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1. Training

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It may sound obvious that employees should have the appropriate level of training in order to do their job effectively and productively, yet this is one of the largest areas in which businesses are currently failing when it comes to employee productivity.

Training an employee to do their job effectively can take time, and cost money, and is not always an obvious revenue-driving exercise – at least in the short term. But it’s simply common sense that a fully trained employee will deliver more in the long run and be more productive compared with someone who is trying to learn on the job or simply hasn’t had sufficient training for their role.

2. Tools

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When thinking about how to make employees more productive by saving time on manual tasks, giving them the right tools and software is the single best method, bar none. For someone working in a busy HR department for example, they have many areas to cover, such as interview, hiring, onboarding, employee engagement, appraisals, absences, payroll issues, and much, much more. Software like CIPHR HR solutions offer a complete suit of tools which cover almost every area of a typical HR workers day, allowing them to work much more productively.

Similarly for a marketing executive, who’s remit it might be to send marketing emails, report on campaign performance, answer incoming website queries, and much more, there are tools such as Vocus, Yeswear, and Sailthru which can do a lot of the manual work for them, and allow them to focus on the more important aspects of their role.

3. Keep them happy

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As the old saying goes, ‘a happy worker is a productive worker’ and never has this been more true in the modern workplace. With longer hours, more stressful jobs, and generally much more work to do, the workplace can be a pretty difficult place to be, so it’s vitally important that you can do whatever possible to keep your team happy within their role.

Someone stuck doing repetitive manual work, or someone with their boss breathing down their neck are very likely to be unhappy at work, and therefore much more likely to be less productive. Compare that with someone with the freedom to do what they love and what they’re good at, they are far more likely to get much more out of the day.

4. Clear communication

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One of the most common reasons employees claim to be less productive in the workplace is due to a lack of effective and clear communication. If instructions are given for a task, and they’re not clear or given in full, it will almost always lead to problems and delays later down the line. This is not only disruptive to the employee, but it wastes an awful lot of time with projects and tasks having to be started over or revisited.

When it comes to communicating the goals, projects and tasks for your team, ensure they are clearly communicated. This means taking the necessary time to sit down with all stakeholders and ensure they fully understand what is expected of them, and have the opportunity to ask any questions and clarify any issues they may have.

Time spent communicating effectively is a wise investment which will almost always pay off in the long run, both in terms of productivity and employee satisfaction.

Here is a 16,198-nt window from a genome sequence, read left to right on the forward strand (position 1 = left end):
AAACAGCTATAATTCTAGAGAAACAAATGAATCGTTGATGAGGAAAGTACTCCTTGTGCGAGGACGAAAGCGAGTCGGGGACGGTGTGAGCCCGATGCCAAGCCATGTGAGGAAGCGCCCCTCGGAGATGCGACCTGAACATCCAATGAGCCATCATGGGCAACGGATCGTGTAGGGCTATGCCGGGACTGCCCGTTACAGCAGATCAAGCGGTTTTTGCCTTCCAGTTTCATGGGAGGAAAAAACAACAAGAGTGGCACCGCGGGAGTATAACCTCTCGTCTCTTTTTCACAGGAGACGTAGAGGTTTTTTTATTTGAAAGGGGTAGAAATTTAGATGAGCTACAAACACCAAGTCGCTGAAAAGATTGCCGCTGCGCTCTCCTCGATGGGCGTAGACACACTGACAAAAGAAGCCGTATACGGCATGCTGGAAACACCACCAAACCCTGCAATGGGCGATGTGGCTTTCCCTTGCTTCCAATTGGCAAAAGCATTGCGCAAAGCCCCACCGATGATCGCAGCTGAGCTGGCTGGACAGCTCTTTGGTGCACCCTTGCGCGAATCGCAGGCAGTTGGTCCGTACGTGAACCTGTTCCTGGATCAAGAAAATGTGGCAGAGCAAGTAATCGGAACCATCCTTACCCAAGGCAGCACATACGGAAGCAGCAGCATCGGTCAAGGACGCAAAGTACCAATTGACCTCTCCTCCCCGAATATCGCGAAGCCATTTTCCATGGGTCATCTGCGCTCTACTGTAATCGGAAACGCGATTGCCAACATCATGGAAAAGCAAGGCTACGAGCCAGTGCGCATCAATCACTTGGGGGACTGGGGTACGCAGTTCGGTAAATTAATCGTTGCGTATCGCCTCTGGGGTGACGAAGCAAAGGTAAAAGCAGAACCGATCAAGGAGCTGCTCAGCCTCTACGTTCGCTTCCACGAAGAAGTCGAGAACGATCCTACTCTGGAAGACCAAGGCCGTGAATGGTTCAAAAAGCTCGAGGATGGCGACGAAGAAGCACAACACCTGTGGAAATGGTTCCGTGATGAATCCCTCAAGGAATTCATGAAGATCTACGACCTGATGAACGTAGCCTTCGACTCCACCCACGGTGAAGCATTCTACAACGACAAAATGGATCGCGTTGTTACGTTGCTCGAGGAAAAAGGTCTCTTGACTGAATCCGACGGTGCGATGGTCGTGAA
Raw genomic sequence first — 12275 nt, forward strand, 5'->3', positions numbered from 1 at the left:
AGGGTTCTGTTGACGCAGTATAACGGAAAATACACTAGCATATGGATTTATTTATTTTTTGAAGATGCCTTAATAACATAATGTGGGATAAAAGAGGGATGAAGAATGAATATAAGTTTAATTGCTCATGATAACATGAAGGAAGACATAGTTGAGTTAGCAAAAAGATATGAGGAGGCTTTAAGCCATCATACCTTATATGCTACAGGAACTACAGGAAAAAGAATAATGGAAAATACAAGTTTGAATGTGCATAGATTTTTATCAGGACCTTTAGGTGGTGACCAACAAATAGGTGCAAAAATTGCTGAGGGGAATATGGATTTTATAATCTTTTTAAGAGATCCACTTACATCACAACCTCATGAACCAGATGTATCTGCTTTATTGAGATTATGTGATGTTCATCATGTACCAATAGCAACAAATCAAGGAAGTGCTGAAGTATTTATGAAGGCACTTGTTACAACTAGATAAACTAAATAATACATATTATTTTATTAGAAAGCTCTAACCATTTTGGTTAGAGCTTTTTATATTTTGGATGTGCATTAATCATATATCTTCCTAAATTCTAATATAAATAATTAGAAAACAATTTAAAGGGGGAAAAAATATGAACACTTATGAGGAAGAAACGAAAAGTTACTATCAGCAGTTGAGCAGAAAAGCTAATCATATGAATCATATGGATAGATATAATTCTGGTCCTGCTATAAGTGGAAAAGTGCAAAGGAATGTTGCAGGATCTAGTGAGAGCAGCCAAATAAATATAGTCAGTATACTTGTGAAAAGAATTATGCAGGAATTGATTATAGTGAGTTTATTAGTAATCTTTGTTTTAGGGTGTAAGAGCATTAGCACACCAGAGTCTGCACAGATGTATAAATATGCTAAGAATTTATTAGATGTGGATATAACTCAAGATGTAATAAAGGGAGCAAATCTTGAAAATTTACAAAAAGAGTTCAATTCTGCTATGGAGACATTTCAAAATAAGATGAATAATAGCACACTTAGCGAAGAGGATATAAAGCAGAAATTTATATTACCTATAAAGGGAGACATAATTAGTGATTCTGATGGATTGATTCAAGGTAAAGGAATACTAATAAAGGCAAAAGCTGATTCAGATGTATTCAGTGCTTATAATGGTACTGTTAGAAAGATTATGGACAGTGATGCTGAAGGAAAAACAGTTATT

5. Remote working

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Remote working is a hotly contested subject in the world of business, even though things appear to be moving in the right direction. On one side of the argument, you have people who say that if you can’t trust an employee to work remotely, why even hire them in the first place? Which is a valid point. On the other side you have people who may have a team of relatively newer hires, who they’re not sure they can yet trust, and therefore avoid remote working.

Remote working can actually be used to improve employee productivity. If a member of your team has a project with a tight deadline, which would best be delivered by allowing them to work in an isolated fashion for a period of time in order to not be disturbed, it makes perfect sense to allow them to work remotely from home. Trying to work on such a project within an office environment is likely to offer more distractions from co-workers and general office noise and activity.

And then there are days when an employee might have difficulty getting into work on time, such as if there has been a road accident or weather problems. Some managers might say well take an extra hour traveling but still get to the office, whereas a result they’ll have an hour less to get their work done. A better approach would be to simply say work from home remotely, and don’t waste that extra hour stuff in traffic.

6. Actually understand productivity levels

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We all want a more productive workforce, from the CEO down to the team leader, but what’s more important is that we actually have a handle on existing productivity levels, as without that, how can you measure any new processes you put in place in the first place?

One of the best ways to measure employee productivity, as well as having a general sense of big projects vs deadlines, is to have a clear view of how many ‘working’ hours your team have in a week, and how many of those working hours have been delivered, in line with their expected outcomes. This doesn’t mean sitting over your team with a stopwatch, but rather having an understanding of tasks, times to complete and which tasks were completed in a given time period. Only then should you look to implement ideas for improving employee productivity.

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